Fred. (Frederick) Carlisle.

Chronography of notable events in the history of the Northwest territory and Wayne County online

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the Camp of Instruction at Fort Wayne for the officers of the 5th, 6th



— 157 —

and 7th Michigan Infantry regiments. While acting in this capacity,
was on the 17th day of April, 1861, appointed by the President Briga-
dier General of Volunteers. Reported to General Banks and assigned
command of the third brigade of his division. In January, 1862, ordered
to Hancock, Maryland, with his brigade. In the spring of this year,
reinforced Sedgwick at Harper's Ferry, and entered upon the Shenan-
doah campaign. Was placed in command of Bank's division March
20, 1862. September 7, 1862, was assigned to the Twelfth Corps,
Army of the Potomac; was relieved by General Mansfield September
15, and returned to his old division, which he commanded in the battle
of Chancellorsville, May 3rd, and that of Gettysburg, July ist, and the
same day General Slocum turned the command of the First Corps to
General Williams, which he retained during the subsequent days of the
battle. September 24, 1863, General Williams, with his old division,
was transferred to the Army of the Cumberland. In the spring of
1864, his division, strengthened by a new brigade, became the First
Division of the Twentieth Army Corps, General Hooker commanding.
On the 6th of May, General Williams entered upon the campaign end-
ing in the capture of Atlanta, or the campaign of one hundred days
under fire. July 28, General Hooker was relieved at his own request
of command of the Twentieth Corps, and by order of General Thomas,
General Williams assumed command. August 28, he was relieved by
General Slocum, and returned to his old division. Early in November
he was again placed in command of the Twentieth Army Corps, and
commenced, under Sherman, the " March to the Sea." At Savannah,
Ga., General Williams was breveted Major-General. The last battle
of the Twentieth Corps was at Goldsbro, and the left wing of the
Army was reorganized into the Army of Georgia, which left a vacancy
in the permanent commandership of the Twentieth Corps, which, by
order of the President, was assigned to General Moran, and General
Williams, at the request of his old comrades, resumed command of his
first division. He was subsequently sent in command of a division of
Western troops to Louisville. When in July the troops were mustered
out, he was ordered to report to General Sherman at St. Louis, and
by him was placed in command of a military district in Arkansas. In
January, 1866, he received his honorable discharge. He was appointed
by President Johnson one of the commissioners to examine the military
claims in Missouri in the summer of 1866, and in the autumn appointed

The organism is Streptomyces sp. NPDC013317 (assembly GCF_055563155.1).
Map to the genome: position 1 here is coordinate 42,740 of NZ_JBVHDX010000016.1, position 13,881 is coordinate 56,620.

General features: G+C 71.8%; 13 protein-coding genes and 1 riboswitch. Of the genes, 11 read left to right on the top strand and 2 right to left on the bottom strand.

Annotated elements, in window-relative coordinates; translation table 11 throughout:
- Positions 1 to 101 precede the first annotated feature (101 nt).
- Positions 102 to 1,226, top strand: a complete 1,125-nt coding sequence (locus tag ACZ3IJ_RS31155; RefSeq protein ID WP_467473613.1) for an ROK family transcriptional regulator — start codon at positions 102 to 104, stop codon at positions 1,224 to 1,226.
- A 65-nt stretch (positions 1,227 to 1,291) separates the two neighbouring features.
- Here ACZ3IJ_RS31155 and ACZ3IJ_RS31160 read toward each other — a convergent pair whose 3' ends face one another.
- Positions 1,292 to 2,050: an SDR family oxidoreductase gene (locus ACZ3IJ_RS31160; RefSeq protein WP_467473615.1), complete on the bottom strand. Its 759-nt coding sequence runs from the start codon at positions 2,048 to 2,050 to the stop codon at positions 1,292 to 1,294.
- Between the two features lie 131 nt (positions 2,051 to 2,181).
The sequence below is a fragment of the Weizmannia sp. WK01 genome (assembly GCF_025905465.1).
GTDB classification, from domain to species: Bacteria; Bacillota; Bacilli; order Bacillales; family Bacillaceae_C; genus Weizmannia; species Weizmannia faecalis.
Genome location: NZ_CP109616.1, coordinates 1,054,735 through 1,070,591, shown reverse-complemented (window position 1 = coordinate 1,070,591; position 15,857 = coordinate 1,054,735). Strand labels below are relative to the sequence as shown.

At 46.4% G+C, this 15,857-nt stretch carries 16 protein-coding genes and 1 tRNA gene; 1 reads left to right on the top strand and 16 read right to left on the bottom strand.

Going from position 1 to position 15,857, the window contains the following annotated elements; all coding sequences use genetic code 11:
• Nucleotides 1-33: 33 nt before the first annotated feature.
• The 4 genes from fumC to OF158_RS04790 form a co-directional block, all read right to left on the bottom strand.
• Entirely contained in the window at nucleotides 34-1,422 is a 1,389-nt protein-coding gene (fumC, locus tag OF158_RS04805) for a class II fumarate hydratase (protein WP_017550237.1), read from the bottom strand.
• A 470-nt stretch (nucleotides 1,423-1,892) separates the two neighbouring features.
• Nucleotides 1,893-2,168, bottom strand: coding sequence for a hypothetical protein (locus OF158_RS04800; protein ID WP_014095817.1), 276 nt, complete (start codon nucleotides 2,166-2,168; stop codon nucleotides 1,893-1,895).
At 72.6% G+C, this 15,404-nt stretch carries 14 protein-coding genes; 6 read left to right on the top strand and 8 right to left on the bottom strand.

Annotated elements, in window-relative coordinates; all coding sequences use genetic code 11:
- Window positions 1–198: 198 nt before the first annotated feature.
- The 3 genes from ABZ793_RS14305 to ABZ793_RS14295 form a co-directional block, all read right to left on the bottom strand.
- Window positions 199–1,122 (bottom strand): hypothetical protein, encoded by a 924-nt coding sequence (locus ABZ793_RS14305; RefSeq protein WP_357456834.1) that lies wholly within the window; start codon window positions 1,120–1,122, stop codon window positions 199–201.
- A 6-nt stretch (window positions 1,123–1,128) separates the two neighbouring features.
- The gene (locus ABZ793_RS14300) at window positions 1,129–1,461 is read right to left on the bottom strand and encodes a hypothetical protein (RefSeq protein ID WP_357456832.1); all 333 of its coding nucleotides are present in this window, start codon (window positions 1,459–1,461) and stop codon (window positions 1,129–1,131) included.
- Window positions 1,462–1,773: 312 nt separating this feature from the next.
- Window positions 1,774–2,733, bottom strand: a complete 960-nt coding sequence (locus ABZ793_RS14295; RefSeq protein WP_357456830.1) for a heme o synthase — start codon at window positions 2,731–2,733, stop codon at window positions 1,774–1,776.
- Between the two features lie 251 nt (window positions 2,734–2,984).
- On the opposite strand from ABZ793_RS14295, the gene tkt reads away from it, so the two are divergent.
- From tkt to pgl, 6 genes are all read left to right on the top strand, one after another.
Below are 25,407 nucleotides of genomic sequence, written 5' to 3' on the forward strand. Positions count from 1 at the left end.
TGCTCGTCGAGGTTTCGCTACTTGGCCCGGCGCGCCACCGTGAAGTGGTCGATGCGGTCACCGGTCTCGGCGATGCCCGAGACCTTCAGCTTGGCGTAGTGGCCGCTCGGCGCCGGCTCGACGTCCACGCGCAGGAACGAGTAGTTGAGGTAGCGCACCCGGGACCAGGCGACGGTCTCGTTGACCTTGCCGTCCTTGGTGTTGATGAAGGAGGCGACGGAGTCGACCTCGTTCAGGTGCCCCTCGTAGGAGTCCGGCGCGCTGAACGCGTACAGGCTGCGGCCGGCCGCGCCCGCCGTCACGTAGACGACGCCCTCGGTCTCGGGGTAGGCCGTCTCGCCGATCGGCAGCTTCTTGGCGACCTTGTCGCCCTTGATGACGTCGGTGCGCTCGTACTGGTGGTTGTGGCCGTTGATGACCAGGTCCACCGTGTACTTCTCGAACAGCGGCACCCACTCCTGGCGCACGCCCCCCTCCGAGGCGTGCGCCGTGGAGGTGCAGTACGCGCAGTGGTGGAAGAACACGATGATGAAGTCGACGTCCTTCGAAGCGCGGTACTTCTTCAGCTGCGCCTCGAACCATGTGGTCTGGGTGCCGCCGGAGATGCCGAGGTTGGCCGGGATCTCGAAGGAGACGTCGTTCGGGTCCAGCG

Minister resident at Salvador, Central America. He returned to Detroit
December, 1869. He was elected a Member of Congress from the
First District in 1874, ^"^ again in 1876. Was Chairman of the Com-
mittee on the District of Columbia. He was twice married. In Janu-
ary, 1838, to Jane, daughter of General Charles Larned. By this
marriage he had three children, who survive him, Charles Larned
Williams, Mrs. F. W. Farquhar, and Mrs. W. I. Chittenden, all resi-



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dents of Detroit. His second wife was Mrs. Martha C. Tillman,
whom he married in September, 1873, and who is still living. He
died at Washington December 21, 1878, near the close of his second
term as Member of Congress.

The following from General A. T. McReynolds may be of interest,
and is herewith inserted :

Grand Rapids, January 20, 1890.
Fred. Carlisle^ Esq., Ser^y, etc. :

My Dear Sir, — In reply to your favor of the nth instant, in
which you ask me to give you " a statement of the circumstances
which made the late General A. S. Williams Colonel of the First
Michigan Regiment in the Mexican War," I beg to say that I had
been Colonel of the Detroit Militia Regiment of Michigan for several
years, and when it was proposed to organize the Volunteer Regiment
for the Mexican War, the officers of all the Detroit volunteer com-
panies, five in number, viz. : The Brady, the Lafayette, the Scott, and
Montgomery Guards, and Major Rueley's Batter}'^ of Artillery, recom-
mended me to Governor Felch for appointment as Colonel of the
contemplated regiment. Governor Felch, however, designated General
Brow^n, of Tecumseh, as Colonel, and proferred me the appointment of
Lieutenant-Colonel, w^hich, under the circumstances, I promptly de-
clined. I was then a Member of the State Senate. Wm. L. Greenly
was Lieutenant-Governor and ex officio President of the Senate.
Governor Felch -was elected United States Senator, whereby Lieuten-
ant-Governor Greenly became Governor. The office of Lieutenant-
Colonel of the regiment for Mexico was still vacant, and one of the
first acts of Governor Greenly, on assuming the office of Governor, he